Arms trade billions and sanctions: Despots moving beyond censure

Last May, America and Saudi Arabia signed a €95bn arms deal. Britain, one of the European countries selling

Arms trade billions and sanctions: Despots moving beyond censure

Last May, America and Saudi Arabia signed a €95bn arms deal. Britain, one of the European countries selling

hi-tech weaponry to the kingdom, has sold €5.25bn worth of arms since the bombardment of Yemen started in 2015.

That kind of traffic buys a lot of face-time in the corridors of power, as the air fills with talk of sanctions when a despot behaves like a despot — and Saudi Arabia’s putative head of state, Mohammed bin Salman, seemingly has in the case of journalist Jamal Khashoggi. It is feared that Khashoggi has joined the 49 journalists killed — according to the International Press Institute — in the first six months of this year. The Committee to Protect Journalists records that 262 journalists are in jail because of their work.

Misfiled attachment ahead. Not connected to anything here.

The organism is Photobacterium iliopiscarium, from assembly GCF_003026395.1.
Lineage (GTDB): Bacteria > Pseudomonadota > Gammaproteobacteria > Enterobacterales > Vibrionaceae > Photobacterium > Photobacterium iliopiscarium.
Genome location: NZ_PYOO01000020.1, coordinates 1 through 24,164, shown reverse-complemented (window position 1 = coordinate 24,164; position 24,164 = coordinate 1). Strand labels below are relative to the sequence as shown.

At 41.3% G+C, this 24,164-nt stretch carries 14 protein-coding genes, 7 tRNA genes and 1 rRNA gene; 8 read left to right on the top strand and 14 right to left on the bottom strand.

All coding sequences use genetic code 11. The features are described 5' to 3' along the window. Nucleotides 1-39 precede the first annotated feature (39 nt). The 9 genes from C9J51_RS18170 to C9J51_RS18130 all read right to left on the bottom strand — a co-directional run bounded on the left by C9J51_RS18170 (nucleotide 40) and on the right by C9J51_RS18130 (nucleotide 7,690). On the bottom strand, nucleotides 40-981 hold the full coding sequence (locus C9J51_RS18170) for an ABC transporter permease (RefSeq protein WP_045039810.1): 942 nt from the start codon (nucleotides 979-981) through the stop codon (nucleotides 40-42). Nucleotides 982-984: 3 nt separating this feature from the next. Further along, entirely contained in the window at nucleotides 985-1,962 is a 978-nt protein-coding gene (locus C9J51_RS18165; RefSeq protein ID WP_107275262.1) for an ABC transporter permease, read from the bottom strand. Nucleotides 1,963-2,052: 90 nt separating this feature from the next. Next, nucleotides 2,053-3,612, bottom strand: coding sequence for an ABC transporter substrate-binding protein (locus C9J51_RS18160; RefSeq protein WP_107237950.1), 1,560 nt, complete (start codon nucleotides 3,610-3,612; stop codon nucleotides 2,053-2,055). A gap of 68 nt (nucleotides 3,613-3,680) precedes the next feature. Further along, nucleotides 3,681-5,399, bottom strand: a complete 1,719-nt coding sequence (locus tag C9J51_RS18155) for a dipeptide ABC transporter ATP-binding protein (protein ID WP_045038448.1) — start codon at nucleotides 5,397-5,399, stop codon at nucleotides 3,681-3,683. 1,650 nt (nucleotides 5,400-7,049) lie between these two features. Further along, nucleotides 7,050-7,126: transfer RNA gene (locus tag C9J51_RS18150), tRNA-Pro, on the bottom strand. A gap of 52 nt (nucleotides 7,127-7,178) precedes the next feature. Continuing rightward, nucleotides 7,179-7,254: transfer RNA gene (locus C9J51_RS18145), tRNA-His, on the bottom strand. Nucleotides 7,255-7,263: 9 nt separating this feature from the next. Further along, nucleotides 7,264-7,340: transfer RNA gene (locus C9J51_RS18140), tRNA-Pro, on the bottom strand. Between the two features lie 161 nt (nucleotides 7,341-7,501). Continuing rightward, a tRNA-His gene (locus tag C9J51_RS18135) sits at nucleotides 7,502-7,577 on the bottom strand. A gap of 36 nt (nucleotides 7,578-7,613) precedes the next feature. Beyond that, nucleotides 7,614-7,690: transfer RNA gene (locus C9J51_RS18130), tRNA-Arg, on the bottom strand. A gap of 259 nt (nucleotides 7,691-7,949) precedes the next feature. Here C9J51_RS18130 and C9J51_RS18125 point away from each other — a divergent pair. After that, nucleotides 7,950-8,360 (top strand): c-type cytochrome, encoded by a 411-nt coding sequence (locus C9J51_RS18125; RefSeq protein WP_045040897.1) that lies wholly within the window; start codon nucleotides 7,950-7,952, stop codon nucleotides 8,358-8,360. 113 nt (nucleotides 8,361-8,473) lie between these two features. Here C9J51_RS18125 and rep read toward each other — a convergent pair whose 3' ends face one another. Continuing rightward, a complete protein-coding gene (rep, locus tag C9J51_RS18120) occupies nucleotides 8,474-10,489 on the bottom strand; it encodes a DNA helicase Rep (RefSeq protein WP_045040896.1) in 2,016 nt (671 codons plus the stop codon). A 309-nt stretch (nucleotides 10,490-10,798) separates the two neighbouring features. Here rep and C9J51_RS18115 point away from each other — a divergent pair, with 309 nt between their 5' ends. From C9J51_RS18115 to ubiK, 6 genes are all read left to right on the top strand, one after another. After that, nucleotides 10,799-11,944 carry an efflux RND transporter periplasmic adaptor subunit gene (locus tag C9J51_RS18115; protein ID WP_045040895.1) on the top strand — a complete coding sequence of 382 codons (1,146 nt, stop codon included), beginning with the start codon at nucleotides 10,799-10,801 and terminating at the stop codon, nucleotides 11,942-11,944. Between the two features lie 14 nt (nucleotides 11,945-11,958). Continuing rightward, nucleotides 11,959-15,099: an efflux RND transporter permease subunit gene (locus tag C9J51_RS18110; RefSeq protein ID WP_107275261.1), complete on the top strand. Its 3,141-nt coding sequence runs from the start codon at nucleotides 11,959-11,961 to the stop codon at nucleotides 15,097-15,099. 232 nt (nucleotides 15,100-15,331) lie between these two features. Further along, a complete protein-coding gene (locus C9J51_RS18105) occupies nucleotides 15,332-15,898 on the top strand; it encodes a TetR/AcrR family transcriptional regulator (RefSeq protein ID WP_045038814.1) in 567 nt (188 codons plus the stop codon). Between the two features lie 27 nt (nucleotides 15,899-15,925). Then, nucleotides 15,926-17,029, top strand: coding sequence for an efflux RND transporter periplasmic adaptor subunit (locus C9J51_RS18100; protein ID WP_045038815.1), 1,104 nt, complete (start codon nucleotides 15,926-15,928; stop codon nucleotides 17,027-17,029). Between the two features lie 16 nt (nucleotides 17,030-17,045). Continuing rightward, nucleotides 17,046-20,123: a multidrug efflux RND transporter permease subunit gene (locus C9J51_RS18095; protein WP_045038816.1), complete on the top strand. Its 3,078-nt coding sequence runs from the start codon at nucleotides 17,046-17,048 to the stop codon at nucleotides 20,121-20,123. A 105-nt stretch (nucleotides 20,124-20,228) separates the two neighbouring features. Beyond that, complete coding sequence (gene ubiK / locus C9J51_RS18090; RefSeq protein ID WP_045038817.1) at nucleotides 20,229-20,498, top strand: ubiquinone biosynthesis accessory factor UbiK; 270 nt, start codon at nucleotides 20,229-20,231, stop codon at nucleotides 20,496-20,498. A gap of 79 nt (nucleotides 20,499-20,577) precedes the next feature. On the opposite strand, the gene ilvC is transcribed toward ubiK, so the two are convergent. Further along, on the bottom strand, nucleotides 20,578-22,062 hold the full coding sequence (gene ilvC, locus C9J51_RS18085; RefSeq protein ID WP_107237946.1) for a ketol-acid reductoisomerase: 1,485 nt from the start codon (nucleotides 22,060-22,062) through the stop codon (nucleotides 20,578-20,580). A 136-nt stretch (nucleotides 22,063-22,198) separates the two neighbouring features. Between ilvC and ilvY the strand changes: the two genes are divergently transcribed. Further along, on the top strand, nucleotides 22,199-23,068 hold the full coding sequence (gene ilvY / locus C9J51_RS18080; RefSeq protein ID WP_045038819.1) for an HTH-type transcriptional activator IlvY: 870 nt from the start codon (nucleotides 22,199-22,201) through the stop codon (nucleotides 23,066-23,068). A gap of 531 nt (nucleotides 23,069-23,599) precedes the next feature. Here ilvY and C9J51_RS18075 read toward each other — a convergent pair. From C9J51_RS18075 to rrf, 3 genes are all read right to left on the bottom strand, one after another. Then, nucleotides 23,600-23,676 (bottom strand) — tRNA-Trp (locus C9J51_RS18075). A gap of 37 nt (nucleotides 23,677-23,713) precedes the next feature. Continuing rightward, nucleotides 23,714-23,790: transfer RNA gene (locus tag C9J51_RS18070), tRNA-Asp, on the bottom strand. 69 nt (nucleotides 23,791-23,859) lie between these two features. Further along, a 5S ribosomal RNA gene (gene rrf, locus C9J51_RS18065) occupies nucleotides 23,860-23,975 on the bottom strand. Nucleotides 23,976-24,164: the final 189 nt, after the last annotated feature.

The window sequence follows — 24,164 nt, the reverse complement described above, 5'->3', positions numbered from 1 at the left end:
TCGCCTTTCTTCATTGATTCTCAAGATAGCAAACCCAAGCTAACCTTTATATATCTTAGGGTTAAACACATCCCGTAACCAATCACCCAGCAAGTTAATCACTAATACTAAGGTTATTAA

The fate of journalists is an important, but secondary, thread in the growing problem of how autocrats prepared

to silence opposition by murder might be confronted.

You need not be a Henry Kissinger to understand that the character traits needed to become, and survive as, a despot also encourage one to ignore anything but the most extreme sanctions. Mohammed bin Salman has been presented as a leader determined to reform his medieval society, but that impression has not lasted. He has been portrayed as naïve, venal, and bloodthirsty — nearly all part of the job spec for leaders in that ever-troubled region. And, like it or not, the West is culpable in his bloody progress.

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